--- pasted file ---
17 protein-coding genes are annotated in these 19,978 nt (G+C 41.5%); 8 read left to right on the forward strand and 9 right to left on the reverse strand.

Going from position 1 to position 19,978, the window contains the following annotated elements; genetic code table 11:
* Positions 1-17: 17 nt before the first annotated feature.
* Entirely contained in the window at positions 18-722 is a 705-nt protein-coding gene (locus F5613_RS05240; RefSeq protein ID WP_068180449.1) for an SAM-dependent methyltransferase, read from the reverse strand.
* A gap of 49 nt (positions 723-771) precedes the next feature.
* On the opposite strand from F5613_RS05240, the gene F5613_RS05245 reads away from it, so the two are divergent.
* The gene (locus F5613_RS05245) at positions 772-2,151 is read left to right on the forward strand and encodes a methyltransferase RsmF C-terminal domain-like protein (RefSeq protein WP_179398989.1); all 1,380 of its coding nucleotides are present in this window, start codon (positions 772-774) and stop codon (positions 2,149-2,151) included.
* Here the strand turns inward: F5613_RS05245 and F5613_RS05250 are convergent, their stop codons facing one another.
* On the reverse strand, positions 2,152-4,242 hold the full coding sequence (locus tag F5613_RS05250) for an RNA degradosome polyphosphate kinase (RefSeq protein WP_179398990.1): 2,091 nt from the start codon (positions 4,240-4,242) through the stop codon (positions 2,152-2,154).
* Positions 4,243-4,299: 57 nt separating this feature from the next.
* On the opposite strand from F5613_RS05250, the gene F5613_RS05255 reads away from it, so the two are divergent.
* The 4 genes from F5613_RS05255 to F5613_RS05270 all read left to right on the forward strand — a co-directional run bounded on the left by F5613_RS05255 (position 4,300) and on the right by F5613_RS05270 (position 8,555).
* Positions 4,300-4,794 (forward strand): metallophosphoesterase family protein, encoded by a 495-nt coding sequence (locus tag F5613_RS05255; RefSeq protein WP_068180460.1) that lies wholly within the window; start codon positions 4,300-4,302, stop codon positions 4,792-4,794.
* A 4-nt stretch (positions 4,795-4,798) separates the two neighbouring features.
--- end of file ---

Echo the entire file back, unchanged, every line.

17 protein-coding genes are annotated in these 19,978 nt (G+C 41.5%); 8 read left to right on the forward strand and 9 right to left on the reverse strand.

Going from position 1 to position 19,978, the window contains the following annotated elements; genetic code table 11:
* Positions 1-17: 17 nt before the first annotated feature.
* Entirely contained in the window at positions 18-722 is a 705-nt protein-coding gene (locus F5613_RS05240; RefSeq protein ID WP_068180449.1) for an SAM-dependent methyltransferase, read from the reverse strand.
* A gap of 49 nt (positions 723-771) precedes the next feature.
* On the opposite strand from F5613_RS05240, the gene F5613_RS05245 reads away from it, so the two are divergent.
* The gene (locus F5613_RS05245) at positions 772-2,151 is read left to right on the forward strand and encodes a methyltransferase RsmF C-terminal domain-like protein (RefSeq protein WP_179398989.1); all 1,380 of its coding nucleotides are present in this window, start codon (positions 772-774) and stop codon (positions 2,149-2,151) included.
* Here the strand turns inward: F5613_RS05245 and F5613_RS05250 are convergent, their stop codons facing one another.
* On the reverse strand, positions 2,152-4,242 hold the full coding sequence (locus tag F5613_RS05250) for an RNA degradosome polyphosphate kinase (RefSeq protein WP_179398990.1): 2,091 nt from the start codon (positions 4,240-4,242) through the stop codon (positions 2,152-2,154).
* Positions 4,243-4,299: 57 nt separating this feature from the next.
* On the opposite strand from F5613_RS05250, the gene F5613_RS05255 reads away from it, so the two are divergent.
* The 4 genes from F5613_RS05255 to F5613_RS05270 all read left to right on the forward strand — a co-directional run bounded on the left by F5613_RS05255 (position 4,300) and on the right by F5613_RS05270 (position 8,555).
* Positions 4,300-4,794 (forward strand): metallophosphoesterase family protein, encoded by a 495-nt coding sequence (locus tag F5613_RS05255; RefSeq protein WP_068180460.1) that lies wholly within the window; start codon positions 4,300-4,302, stop codon positions 4,792-4,794.
* A 4-nt stretch (positions 4,795-4,798) separates the two neighbouring features.